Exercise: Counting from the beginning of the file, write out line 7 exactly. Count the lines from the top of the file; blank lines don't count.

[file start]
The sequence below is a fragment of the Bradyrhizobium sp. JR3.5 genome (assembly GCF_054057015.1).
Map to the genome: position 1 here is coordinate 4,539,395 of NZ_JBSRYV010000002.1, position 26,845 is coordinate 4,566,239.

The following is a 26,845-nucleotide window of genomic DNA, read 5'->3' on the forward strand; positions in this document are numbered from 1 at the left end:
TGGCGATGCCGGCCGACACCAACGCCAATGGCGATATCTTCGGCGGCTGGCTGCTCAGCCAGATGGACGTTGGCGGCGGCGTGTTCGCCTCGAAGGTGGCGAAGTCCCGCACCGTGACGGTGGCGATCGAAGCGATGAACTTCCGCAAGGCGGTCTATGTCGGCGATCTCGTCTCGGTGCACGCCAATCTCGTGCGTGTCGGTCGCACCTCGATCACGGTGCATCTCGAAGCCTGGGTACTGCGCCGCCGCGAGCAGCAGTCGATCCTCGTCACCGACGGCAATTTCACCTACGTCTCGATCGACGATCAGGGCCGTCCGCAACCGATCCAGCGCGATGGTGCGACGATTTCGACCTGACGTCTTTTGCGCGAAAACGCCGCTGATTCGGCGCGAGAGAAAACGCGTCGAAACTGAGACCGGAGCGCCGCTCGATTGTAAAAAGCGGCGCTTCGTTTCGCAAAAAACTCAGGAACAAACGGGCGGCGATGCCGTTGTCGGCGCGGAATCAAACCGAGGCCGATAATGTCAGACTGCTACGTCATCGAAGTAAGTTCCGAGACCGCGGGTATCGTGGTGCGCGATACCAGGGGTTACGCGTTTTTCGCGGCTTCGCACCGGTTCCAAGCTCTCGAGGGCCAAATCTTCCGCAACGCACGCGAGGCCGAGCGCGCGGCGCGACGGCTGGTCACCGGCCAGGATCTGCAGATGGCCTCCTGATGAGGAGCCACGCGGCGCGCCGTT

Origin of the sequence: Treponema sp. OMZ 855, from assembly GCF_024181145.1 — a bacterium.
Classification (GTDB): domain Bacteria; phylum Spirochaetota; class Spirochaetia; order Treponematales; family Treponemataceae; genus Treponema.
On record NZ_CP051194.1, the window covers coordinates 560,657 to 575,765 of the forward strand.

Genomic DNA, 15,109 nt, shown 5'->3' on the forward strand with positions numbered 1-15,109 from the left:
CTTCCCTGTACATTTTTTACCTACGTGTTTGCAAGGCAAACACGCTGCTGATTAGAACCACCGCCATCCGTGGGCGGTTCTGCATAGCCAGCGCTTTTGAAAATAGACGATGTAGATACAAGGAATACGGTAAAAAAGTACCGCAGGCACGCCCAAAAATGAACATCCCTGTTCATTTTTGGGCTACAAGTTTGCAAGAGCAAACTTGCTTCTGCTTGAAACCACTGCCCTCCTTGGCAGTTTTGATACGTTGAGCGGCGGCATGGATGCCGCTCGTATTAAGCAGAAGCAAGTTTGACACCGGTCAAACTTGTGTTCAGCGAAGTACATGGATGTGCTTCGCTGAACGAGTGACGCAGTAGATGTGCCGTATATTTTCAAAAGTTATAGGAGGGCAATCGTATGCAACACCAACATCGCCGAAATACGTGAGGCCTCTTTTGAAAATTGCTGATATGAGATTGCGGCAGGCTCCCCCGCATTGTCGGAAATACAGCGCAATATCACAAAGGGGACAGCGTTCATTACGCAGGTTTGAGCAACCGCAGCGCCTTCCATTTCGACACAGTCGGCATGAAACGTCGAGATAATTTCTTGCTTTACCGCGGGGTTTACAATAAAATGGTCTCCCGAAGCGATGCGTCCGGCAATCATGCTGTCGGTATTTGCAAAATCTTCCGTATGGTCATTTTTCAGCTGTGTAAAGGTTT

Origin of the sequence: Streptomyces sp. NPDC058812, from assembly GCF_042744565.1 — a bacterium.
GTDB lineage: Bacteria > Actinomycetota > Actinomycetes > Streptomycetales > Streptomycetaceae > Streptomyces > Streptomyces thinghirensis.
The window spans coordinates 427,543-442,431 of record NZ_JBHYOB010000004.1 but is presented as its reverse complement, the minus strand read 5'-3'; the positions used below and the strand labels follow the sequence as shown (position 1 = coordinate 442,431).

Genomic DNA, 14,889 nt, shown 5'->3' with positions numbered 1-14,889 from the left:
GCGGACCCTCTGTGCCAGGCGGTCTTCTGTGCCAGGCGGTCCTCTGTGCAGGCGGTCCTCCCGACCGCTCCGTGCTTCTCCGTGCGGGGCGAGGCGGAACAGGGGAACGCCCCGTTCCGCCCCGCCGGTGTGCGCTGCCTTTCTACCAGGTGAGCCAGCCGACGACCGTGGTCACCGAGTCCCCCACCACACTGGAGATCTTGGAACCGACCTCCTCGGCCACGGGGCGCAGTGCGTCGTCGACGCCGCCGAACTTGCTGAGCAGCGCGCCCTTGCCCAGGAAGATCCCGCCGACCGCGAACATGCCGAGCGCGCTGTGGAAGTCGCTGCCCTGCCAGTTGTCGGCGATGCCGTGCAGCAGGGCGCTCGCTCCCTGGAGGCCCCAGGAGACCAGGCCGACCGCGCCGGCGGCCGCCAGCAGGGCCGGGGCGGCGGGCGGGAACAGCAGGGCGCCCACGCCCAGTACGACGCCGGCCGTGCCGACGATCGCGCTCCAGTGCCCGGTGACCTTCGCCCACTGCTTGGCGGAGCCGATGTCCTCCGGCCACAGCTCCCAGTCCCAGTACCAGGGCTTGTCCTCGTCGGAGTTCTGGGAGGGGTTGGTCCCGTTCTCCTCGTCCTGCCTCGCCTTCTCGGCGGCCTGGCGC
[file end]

On record NZ_CP051194.1, the window covers coordinates 560,657 to 575,765 of the forward strand.